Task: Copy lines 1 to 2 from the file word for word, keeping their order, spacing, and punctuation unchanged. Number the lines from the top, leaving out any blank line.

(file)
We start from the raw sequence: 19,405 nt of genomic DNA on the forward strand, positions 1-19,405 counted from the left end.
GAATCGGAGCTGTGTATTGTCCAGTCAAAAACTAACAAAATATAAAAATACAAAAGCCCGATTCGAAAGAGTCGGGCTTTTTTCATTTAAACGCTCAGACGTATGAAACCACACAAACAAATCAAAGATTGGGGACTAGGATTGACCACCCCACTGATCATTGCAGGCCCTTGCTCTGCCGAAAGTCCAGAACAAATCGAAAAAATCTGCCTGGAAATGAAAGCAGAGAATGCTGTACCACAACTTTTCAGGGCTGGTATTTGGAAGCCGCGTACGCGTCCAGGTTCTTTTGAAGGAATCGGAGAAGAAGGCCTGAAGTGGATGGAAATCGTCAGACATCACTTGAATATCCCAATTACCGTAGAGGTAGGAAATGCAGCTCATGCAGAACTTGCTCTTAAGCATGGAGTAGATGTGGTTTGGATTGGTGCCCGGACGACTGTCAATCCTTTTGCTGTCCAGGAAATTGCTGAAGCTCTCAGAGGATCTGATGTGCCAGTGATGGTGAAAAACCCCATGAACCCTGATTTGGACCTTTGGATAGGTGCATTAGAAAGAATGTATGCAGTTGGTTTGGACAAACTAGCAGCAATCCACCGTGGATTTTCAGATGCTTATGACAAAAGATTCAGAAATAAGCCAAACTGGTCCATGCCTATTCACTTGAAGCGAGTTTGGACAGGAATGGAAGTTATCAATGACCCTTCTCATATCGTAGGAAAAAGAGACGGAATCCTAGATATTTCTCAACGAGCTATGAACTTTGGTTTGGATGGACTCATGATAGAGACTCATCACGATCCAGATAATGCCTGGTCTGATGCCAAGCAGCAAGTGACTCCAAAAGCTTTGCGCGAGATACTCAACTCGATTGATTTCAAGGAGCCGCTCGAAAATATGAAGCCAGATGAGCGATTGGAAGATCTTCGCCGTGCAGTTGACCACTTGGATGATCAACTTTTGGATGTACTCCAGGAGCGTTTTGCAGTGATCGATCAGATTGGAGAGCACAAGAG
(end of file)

We start from the raw sequence: 19,405 nt of genomic DNA on the forward strand, positions 1-19,405 counted from the left end.
GAATCGGAGCTGTGTATTGTCCAGTCAAAAACTAACAAAATATAAAAATACAAAAGCCCGATTCGAAAGAGTCGGGCTTTTTTCATTTAAACGCTCAGACGTATGAAACCACACAAACAAATCAAAGATTGGGGACTAGGATTGACCACCCCACTGATCATTGCAGGCCCTTGCTCTGCCGAAAGTCCAGAACAAATCGAAAAAATCTGCCTGGAAATGAAAGCAGAGAATGCTGTACCACAACTTTTCAGGGCTGGTATTTGGAAGCCGCGTACGCGTCCAGGTTCTTTTGAAGGAATCGGAGAAGAAGGCCTGAAGTGGATGGAAATCGTCAGACATCACTTGAATATCCCAATTACCGTAGAGGTAGGAAATGCAGCTCATGCAGAACTTGCTCTTAAGCATGGAGTAGATGTGGTTTGGATTGGTGCCCGGACGACTGTCAATCCTTTTGCTGTCCAGGAAATTGCTGAAGCTCTCAGAGGATCTGATGTGCCAGTGATGGTGAAAAACCCCATGAACCCTGATTTGGACCTTTGGATAGGTGCATTAGAAAGAATGTATGCAGTTGGTTTGGACAAACTAGCAGCAATCCACCGTGGATTTTCAGATGCTTATGACAAAAGATTCAGAAATAAGCCAAACTGGTCCATGCCTATTCACTTGAAGCGAGTTTGGACAGGAATGGAAGTTATCAATGACCCTTCTCATATCGTAGGAAAAAGAGACGGAATCCTAGATATTTCTCAACGAGCTATGAACTTTGGTTTGGATGGACTCATGATAGAGACTCATCACGATCCAGATAATGCCTGGTCTGATGCCAAGCAGCAAGTGACTCCAAAAGCTTTGCGCGAGATACTCAACTCGATTGATTTCAAGGAGCCGCTCGAAAATATGAAGCCAGATGAGCGATTGGAAGATCTTCGCCGTGCAGTTGACCACTTGGATGATCAACTTTTGGATGTACTCCAGGAGCGTTTTGCAGTGATCGATCAGATTGGAGAGCACAAGAG